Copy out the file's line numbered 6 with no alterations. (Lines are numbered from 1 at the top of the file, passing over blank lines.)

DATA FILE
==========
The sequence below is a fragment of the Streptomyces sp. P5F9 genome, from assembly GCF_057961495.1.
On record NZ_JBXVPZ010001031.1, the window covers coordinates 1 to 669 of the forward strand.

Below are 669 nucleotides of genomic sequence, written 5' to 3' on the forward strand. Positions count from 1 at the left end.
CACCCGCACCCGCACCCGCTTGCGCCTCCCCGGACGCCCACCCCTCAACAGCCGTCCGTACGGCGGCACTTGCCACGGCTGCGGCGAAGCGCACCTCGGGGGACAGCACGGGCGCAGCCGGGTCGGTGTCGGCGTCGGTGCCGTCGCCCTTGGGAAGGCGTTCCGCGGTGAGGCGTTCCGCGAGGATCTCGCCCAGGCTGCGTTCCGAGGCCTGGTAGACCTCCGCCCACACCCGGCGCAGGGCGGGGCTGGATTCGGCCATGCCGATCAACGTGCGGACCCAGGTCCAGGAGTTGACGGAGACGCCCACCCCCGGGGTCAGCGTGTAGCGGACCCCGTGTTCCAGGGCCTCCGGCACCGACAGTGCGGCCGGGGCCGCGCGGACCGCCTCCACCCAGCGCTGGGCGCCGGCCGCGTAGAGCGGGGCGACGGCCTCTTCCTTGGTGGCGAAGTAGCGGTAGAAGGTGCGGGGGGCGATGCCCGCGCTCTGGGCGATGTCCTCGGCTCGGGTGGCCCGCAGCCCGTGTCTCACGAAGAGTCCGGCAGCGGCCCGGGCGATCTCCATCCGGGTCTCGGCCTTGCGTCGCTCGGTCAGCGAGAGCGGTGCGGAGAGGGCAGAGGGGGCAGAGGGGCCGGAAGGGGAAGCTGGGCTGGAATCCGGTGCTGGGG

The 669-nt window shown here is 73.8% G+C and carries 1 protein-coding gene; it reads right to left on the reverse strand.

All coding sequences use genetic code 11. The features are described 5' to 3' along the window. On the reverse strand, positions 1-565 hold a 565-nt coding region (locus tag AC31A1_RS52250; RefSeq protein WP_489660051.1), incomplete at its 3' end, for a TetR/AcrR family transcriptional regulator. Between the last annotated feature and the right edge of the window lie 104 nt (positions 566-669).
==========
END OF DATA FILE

All coding sequences use genetic code 11. The features are described 5' to 3' along the window. On the reverse strand, positions 1-565 hold a 565-nt coding region (locus tag AC31A1_RS52250; RefSeq protein WP_489660051.1), incomplete at its 3' end, for a TetR/AcrR family transcriptional regulator. Between the last annotated feature and the right edge of the window lie 104 nt (positions 566-669).